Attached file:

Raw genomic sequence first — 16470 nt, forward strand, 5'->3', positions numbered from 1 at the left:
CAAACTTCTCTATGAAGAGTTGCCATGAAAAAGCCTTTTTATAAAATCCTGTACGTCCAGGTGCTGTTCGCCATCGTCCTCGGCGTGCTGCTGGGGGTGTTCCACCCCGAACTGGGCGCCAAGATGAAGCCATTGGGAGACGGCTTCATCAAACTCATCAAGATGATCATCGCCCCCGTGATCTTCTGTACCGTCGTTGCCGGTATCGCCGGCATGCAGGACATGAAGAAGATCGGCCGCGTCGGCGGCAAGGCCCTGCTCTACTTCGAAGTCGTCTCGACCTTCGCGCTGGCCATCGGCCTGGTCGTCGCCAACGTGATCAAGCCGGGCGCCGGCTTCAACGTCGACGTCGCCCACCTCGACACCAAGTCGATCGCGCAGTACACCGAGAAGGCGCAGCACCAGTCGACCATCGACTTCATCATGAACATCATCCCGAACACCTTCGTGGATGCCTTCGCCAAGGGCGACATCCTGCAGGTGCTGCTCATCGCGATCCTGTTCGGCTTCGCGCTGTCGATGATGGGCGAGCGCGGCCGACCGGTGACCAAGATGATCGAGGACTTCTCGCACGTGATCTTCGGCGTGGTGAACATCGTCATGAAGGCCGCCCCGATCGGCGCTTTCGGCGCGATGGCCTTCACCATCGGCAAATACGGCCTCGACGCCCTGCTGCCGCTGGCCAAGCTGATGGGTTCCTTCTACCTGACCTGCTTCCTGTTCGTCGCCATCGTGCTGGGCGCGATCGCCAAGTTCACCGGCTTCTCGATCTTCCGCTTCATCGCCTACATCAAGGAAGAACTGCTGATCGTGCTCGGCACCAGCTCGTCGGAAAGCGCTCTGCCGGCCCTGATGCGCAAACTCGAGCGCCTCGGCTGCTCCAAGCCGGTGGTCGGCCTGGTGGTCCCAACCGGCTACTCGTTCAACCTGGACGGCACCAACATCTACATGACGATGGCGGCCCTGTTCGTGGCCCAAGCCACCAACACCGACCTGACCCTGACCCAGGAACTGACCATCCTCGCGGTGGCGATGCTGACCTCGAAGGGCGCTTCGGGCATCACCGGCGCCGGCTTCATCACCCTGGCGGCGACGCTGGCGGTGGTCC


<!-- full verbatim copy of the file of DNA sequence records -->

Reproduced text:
Raw genomic sequence first — 16470 nt, forward strand, 5'->3', positions numbered from 1 at the left:
CAAACTTCTCTATGAAGAGTTGCCATGAAAAAGCCTTTTTATAAAATCCTGTACGTCCAGGTGCTGTTCGCCATCGTCCTCGGCGTGCTGCTGGGGGTGTTCCACCCCGAACTGGGCGCCAAGATGAAGCCATTGGGAGACGGCTTCATCAAACTCATCAAGATGATCATCGCCCCCGTGATCTTCTGTACCGTCGTTGCCGGTATCGCCGGCATGCAGGACATGAAGAAGATCGGCCGCGTCGGCGGCAAGGCCCTGCTCTACTTCGAAGTCGTCTCGACCTTCGCGCTGGCCATCGGCCTGGTCGTCGCCAACGTGATCAAGCCGGGCGCCGGCTTCAACGTCGACGTCGCCCACCTCGACACCAAGTCGATCGCGCAGTACACCGAGAAGGCGCAGCACCAGTCGACCATCGACTTCATCATGAACATCATCCCGAACACCTTCGTGGATGCCTTCGCCAAGGGCGACATCCTGCAGGTGCTGCTCATCGCGATCCTGTTCGGCTTCGCGCTGTCGATGATGGGCGAGCGCGGCCGACCGGTGACCAAGATGATCGAGGACTTCTCGCACGTGATCTTCGGCGTGGTGAACATCGTCATGAAGGCCGCCCCGATCGGCGCTTTCGGCGCGATGGCCTTCACCATCGGCAAATACGGCCTCGACGCCCTGCTGCCGCTGGCCAAGCTGATGGGTTCCTTCTACCTGACCTGCTTCCTGTTCGTCGCCATCGTGCTGGGCGCGATCGCCAAGTTCACCGGCTTCTCGATCTTCCGCTTCATCGCCTACATCAAGGAAGAACTGCTGATCGTGCTCGGCACCAGCTCGTCGGAAAGCGCTCTGCCGGCCCTGATGCGCAAACTCGAGCGCCTCGGCTGCTCCAAGCCGGTGGTCGGCCTGGTGGTCCCAACCGGCTACTCGTTCAACCTGGACGGCACCAACATCTACATGACGATGGCGGCCCTGTTCGTGGCCCAAGCCACCAACACCGACCTGACCCTGACCCAGGAACTGACCATCCTCGCGGTGGCGATGCTGACCTCGAAGGGCGCTTCGGGCATCACCGGCGCCGGCTTCATCACCCTGGCGGCGACGCTGGCGGTGGTCC